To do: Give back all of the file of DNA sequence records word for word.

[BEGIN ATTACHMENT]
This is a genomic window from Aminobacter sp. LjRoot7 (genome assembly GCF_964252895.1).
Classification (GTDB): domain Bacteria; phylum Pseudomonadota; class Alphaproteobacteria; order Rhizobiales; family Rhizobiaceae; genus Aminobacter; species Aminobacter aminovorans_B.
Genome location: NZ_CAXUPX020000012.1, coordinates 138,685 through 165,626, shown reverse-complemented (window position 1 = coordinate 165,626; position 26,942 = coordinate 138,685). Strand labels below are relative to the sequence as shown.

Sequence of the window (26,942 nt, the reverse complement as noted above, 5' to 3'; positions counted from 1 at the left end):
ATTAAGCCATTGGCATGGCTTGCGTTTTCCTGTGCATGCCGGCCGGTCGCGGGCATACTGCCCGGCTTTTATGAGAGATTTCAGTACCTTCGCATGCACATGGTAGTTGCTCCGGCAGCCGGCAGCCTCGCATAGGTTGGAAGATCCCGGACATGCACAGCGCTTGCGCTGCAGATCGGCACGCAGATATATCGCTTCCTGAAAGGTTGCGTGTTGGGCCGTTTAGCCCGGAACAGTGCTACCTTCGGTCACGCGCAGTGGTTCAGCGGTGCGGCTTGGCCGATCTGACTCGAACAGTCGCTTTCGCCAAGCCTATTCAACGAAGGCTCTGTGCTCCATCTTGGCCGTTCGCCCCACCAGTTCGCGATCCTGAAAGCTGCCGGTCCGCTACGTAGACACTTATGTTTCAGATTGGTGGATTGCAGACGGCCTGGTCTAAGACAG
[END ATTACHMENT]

This is a genomic window from Aminobacter sp. LjRoot7 (genome assembly GCF_964252895.1).
Classification (GTDB): domain Bacteria; phylum Pseudomonadota; class Alphaproteobacteria; order Rhizobiales; family Rhizobiaceae; genus Aminobacter; species Aminobacter aminovorans_B.
Genome location: NZ_CAXUPX020000012.1, coordinates 138,685 through 165,626, shown reverse-complemented (window position 1 = coordinate 165,626; position 26,942 = coordinate 138,685). Strand labels below are relative to the sequence as shown.

Sequence of the window (26,942 nt, the reverse complement as noted above, 5' to 3'; positions counted from 1 at the left end):
ATTAAGCCATTGGCATGGCTTGCGTTTTCCTGTGCATGCCGGCCGGTCGCGGGCATACTGCCCGGCTTTTATGAGAGATTTCAGTACCTTCGCATGCACATGGTAGTTGCTCCGGCAGCCGGCAGCCTCGCATAGGTTGGAAGATCCCGGACATGCACAGCGCTTGCGCTGCAGATCGGCACGCAGATATATCGCTTCCTGAAAGGTTGCGTGTTGGGCCGTTTAGCCCGGAACAGTGCTACCTTCGGTCACGCGCAGTGGTTCAGCGGTGCGGCTTGGCCGATCTGACTCGAACAGTCGCTTTCGCCAAGCCTATTCAACGAAGGCTCTGTGCTCCATCTTGGCCGTTCGCCCCACCAGTTCGCGATCCTGAAAGCTGCCGGTCCGCTACGTAGACACTTATGTTTCAGATTGGTGGATTGCAGACGGCCTGGTCTAAGACAG